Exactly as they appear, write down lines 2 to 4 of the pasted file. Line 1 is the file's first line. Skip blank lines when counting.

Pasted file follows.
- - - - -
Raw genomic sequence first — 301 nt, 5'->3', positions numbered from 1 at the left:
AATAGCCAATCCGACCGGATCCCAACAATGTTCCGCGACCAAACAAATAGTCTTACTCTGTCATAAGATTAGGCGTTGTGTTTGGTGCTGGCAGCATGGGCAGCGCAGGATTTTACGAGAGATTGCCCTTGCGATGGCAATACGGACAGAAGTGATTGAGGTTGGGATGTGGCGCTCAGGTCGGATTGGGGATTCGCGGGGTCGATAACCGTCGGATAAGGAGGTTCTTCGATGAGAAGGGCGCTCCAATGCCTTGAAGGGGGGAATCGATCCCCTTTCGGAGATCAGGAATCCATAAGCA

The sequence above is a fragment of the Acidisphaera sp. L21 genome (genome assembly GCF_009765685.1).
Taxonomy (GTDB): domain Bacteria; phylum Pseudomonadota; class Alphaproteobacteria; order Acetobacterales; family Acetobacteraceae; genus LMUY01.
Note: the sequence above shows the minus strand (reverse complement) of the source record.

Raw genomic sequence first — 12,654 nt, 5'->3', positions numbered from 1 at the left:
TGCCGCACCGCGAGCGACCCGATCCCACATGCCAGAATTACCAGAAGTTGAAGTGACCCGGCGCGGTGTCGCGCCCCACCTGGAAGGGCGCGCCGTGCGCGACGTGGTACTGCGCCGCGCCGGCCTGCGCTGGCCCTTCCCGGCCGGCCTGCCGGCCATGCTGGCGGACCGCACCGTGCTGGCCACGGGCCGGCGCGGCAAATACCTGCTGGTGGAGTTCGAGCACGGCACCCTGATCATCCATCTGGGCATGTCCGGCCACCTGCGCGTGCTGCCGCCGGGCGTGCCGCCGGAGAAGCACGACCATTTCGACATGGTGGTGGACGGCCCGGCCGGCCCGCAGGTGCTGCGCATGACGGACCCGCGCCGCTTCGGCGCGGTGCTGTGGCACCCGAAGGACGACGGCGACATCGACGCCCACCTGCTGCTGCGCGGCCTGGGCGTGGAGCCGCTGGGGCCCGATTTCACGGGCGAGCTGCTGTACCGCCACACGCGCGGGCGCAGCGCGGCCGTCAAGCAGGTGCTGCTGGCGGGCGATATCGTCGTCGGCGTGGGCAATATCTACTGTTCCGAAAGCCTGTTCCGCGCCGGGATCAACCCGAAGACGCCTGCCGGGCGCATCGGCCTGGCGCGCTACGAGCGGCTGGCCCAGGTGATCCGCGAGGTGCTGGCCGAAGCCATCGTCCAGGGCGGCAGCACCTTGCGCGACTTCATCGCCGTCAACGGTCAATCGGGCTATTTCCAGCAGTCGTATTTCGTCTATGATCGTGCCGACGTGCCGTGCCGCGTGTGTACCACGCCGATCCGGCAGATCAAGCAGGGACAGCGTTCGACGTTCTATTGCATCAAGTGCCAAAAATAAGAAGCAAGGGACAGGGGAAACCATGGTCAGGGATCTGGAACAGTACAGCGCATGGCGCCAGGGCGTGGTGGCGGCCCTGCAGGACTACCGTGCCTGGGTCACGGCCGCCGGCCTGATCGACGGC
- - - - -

AATAGCCAATCCGACCGGATCCCAACAATGTTCCGCGACCAAACAAATAGTCTTACTCTGTCATAAGATTAGGCGTTGTGTTTGGTGCTGGCAGCATGGGCAGCGCAGGATTTTACGAGAGATTGCCCTTGCGATGGCAATACGGACAGAAGTGATTGAGGTTGGGATGTGGCGCTCAGGTCGGATTGGGGATTCGCGGGGTCGATAACCGTCGGATAAGGAGGTTCTTCGATGAGAAGGGCGCTCCAATGCCTTGAAGGGGGGAATCGATCCCCTTTCGGAGATCAGGAATCCATAAGCA

The sequence above is a fragment of the Acidisphaera sp. L21 genome (genome assembly GCF_009765685.1).
Taxonomy (GTDB): domain Bacteria; phylum Pseudomonadota; class Alphaproteobacteria; order Acetobacterales; family Acetobacteraceae; genus LMUY01.